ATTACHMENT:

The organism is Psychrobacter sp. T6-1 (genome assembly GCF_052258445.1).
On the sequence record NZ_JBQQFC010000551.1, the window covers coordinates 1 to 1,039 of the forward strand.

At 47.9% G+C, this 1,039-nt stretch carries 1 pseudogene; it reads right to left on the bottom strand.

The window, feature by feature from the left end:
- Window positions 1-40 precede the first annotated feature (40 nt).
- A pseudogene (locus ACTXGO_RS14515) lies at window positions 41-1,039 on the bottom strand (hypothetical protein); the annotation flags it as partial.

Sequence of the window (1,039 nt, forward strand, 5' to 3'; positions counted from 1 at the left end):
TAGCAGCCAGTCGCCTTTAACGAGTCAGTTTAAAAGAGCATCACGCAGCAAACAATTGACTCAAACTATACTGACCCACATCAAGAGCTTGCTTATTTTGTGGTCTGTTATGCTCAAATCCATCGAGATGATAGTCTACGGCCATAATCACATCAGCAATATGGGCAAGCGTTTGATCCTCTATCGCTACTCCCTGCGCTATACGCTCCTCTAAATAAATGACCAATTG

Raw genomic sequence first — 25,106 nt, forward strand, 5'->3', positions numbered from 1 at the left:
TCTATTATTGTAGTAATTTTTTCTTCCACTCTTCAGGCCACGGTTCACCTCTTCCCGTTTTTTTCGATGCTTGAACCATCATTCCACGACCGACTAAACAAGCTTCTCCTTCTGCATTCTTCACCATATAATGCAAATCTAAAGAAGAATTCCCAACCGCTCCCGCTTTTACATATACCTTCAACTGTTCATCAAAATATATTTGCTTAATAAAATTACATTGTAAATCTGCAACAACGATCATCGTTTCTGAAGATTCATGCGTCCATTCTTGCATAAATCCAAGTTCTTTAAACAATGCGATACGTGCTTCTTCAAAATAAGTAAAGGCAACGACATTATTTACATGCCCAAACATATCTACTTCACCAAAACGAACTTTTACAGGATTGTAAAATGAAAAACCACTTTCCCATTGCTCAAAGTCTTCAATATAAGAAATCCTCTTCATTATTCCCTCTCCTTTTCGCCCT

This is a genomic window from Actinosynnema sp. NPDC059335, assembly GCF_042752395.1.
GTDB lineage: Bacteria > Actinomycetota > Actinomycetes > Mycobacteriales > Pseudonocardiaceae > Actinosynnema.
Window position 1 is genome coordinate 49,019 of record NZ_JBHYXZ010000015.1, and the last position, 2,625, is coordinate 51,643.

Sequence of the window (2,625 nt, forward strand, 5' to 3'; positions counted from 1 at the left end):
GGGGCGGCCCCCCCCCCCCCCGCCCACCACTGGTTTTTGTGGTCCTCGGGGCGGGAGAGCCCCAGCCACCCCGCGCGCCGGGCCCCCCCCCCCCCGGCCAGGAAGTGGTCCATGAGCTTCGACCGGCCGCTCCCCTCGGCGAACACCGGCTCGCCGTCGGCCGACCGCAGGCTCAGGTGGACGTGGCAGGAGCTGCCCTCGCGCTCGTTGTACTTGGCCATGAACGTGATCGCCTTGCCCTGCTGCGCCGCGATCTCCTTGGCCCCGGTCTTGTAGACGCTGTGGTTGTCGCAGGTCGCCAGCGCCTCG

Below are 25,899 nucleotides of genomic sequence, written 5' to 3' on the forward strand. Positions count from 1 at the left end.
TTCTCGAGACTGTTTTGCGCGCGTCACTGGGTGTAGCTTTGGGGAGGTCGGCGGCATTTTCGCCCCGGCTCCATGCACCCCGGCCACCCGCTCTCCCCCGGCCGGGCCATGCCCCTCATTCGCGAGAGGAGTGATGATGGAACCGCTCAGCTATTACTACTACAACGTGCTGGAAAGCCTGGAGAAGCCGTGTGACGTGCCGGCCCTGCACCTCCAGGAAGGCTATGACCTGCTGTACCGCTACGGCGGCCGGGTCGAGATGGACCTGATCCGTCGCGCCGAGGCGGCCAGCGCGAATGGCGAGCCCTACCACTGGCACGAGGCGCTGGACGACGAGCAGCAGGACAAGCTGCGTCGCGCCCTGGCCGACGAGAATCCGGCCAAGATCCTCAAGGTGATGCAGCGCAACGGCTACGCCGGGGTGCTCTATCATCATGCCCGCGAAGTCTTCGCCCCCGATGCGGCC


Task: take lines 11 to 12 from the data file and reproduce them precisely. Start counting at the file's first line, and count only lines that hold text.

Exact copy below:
This is a genomic window from Actinosynnema sp. NPDC059335, assembly GCF_042752395.1.
GTDB lineage: Bacteria > Actinomycetota > Actinomycetes > Mycobacteriales > Pseudonocardiaceae > Actinosynnema.